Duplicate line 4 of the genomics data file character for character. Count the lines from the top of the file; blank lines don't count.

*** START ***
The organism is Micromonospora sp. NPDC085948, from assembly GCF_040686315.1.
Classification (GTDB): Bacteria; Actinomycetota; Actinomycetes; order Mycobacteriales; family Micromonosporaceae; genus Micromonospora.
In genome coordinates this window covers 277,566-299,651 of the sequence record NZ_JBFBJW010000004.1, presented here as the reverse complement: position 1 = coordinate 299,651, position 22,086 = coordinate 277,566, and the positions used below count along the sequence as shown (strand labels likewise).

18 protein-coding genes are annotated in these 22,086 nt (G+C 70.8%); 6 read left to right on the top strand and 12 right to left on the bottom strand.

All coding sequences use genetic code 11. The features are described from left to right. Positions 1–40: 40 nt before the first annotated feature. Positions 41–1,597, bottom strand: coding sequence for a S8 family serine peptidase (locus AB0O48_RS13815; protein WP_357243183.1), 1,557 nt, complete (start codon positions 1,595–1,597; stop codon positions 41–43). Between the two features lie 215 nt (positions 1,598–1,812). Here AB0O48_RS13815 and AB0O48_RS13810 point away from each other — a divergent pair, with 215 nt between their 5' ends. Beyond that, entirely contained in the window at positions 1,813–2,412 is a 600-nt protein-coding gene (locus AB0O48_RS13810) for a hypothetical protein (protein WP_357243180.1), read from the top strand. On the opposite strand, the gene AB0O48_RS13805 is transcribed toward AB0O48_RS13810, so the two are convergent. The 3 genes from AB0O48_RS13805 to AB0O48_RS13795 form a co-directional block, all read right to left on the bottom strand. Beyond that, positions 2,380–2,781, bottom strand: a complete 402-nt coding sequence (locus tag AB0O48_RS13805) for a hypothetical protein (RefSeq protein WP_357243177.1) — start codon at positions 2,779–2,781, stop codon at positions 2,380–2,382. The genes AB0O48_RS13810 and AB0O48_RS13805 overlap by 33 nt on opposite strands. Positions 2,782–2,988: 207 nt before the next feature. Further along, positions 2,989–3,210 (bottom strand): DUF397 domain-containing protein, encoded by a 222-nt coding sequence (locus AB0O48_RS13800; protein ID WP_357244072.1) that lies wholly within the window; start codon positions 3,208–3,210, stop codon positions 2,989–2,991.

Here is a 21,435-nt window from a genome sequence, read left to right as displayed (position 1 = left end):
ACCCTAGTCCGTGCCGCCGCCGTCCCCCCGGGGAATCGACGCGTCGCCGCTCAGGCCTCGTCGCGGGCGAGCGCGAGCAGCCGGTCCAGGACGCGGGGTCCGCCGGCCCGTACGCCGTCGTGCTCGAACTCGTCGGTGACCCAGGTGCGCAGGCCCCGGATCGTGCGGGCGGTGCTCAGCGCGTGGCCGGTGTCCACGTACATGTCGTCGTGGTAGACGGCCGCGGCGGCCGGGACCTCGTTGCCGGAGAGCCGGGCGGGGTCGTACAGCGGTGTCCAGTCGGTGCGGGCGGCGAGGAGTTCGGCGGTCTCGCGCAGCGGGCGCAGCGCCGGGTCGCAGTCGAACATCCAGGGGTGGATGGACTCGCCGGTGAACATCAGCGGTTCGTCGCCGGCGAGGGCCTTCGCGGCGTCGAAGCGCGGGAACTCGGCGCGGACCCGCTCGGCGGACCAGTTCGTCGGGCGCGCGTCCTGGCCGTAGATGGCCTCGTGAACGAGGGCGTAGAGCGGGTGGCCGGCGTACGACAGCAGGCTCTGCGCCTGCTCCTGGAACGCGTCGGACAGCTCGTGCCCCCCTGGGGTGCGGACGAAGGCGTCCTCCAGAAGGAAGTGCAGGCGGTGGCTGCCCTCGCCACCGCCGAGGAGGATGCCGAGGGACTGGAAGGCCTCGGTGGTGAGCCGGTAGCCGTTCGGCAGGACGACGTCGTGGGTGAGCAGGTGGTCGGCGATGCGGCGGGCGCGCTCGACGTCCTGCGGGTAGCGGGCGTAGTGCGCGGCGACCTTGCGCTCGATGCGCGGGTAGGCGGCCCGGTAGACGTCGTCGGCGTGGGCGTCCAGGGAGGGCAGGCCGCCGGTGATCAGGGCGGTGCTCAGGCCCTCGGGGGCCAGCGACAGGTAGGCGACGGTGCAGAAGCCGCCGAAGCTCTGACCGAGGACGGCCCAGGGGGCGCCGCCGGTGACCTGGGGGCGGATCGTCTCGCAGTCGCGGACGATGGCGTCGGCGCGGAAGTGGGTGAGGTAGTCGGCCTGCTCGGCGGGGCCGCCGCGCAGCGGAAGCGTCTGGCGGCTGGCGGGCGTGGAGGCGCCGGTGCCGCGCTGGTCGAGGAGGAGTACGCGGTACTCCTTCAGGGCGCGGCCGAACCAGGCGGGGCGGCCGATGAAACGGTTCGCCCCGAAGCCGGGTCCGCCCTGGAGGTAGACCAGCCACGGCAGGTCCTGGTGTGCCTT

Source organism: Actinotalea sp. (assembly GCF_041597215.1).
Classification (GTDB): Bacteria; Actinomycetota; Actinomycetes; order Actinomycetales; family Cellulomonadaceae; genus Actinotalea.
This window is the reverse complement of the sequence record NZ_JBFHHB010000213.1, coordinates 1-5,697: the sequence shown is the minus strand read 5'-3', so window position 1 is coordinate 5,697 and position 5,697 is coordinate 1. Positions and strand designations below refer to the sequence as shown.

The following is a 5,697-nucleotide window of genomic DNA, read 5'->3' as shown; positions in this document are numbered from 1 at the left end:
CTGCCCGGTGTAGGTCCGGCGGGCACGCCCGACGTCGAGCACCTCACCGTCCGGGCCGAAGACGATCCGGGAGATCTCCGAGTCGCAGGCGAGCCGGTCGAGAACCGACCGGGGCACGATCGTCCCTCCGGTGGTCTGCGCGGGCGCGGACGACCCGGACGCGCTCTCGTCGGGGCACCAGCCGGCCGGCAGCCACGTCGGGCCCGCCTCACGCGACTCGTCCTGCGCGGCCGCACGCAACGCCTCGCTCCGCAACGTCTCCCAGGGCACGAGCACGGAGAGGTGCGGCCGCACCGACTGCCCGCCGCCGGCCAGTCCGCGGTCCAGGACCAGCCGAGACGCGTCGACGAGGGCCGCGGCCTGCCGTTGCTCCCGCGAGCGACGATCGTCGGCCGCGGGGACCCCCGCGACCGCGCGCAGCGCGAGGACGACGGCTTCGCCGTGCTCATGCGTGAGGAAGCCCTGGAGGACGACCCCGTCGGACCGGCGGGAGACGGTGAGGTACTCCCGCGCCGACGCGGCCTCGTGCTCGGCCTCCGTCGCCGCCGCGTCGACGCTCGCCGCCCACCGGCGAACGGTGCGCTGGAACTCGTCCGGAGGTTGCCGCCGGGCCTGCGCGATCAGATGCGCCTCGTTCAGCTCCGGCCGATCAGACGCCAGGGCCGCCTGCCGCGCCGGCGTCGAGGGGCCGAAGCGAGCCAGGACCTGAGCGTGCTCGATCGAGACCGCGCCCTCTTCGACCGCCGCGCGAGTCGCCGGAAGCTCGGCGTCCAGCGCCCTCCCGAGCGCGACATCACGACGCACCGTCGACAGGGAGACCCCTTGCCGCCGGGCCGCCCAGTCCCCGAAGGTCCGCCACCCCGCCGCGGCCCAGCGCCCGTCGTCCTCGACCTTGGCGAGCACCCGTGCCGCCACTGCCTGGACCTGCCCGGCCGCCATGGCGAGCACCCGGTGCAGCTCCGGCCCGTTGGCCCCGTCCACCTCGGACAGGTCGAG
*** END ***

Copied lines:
18 protein-coding genes are annotated in these 22,086 nt (G+C 70.8%); 6 read left to right on the top strand and 12 right to left on the bottom strand.